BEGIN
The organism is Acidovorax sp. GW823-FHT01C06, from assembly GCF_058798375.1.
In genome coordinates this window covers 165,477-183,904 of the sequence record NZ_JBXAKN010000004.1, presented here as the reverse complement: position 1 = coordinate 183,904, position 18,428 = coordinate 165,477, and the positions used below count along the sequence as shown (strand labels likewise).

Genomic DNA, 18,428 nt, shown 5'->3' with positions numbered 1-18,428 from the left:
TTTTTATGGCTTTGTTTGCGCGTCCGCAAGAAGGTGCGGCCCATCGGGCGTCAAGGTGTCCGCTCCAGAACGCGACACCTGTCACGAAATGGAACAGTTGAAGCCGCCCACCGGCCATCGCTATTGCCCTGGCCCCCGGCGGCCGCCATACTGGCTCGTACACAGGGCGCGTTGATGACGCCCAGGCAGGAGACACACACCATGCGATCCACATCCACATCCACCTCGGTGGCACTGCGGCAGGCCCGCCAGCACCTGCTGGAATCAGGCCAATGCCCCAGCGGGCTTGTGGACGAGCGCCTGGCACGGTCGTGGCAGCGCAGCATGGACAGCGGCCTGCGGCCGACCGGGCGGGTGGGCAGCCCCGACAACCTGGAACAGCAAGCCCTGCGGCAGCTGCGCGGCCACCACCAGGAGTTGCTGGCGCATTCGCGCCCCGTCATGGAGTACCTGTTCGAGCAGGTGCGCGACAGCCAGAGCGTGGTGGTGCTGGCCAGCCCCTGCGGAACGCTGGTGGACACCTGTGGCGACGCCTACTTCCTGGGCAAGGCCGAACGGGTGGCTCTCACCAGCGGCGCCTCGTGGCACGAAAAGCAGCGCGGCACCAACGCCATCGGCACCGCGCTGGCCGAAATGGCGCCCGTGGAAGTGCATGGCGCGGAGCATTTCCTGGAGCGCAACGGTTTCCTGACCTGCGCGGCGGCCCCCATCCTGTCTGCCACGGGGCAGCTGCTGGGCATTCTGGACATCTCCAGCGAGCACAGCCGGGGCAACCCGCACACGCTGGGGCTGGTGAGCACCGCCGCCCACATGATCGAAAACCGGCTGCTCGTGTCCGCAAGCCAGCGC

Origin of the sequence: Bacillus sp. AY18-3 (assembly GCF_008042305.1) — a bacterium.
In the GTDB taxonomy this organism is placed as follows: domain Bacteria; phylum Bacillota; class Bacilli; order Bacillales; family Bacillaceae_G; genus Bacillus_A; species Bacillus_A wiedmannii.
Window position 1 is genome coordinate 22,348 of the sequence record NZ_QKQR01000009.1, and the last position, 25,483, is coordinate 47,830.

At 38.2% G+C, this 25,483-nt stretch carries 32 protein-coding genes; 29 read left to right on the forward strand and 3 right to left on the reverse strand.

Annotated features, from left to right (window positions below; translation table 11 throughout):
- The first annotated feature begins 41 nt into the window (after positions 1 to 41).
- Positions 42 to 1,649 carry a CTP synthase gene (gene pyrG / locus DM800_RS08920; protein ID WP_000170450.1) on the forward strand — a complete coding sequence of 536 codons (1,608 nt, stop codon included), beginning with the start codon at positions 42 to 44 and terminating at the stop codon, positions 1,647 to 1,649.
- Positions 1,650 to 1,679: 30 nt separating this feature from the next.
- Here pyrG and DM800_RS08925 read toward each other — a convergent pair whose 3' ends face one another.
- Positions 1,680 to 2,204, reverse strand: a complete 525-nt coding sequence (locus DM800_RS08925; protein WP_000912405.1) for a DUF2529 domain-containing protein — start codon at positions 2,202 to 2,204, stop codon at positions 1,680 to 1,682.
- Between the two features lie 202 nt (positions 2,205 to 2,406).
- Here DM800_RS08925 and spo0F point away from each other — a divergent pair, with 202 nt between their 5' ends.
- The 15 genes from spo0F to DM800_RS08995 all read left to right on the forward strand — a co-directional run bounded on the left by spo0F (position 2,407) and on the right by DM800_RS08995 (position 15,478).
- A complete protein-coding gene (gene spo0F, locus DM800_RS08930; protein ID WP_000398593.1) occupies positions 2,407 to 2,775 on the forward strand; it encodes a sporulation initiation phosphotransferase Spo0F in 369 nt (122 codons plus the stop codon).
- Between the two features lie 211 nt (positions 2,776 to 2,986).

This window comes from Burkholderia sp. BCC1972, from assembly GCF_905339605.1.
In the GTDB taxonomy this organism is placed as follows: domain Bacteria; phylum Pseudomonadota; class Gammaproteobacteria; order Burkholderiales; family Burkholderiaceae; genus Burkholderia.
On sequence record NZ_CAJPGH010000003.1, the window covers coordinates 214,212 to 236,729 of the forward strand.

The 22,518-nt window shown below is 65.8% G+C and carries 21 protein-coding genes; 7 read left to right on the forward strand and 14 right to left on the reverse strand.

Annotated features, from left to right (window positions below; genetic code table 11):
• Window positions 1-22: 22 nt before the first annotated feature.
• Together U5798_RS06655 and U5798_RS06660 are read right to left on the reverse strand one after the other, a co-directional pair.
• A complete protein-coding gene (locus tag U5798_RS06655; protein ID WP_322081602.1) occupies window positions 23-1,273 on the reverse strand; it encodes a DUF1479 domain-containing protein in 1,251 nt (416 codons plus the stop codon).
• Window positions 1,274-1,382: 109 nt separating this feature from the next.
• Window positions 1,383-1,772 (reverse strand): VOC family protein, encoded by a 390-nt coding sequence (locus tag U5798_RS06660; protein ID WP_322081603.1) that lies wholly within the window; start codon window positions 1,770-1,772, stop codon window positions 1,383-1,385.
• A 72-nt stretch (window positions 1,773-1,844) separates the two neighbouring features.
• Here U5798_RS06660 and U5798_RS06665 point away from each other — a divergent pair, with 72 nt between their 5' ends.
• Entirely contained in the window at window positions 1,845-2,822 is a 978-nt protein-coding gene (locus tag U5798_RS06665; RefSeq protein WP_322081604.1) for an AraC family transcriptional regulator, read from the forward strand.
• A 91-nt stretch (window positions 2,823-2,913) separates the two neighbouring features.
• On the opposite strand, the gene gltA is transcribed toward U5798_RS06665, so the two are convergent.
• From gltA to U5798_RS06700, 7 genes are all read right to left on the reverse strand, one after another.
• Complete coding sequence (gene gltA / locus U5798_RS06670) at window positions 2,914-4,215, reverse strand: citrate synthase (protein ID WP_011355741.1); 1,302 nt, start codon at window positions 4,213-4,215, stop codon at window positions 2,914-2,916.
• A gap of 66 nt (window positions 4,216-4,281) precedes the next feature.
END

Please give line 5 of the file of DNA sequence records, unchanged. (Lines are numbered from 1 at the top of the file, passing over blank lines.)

Origin of the sequence: Bacillus sp. AY18-3 (assembly GCF_008042305.1) — a bacterium.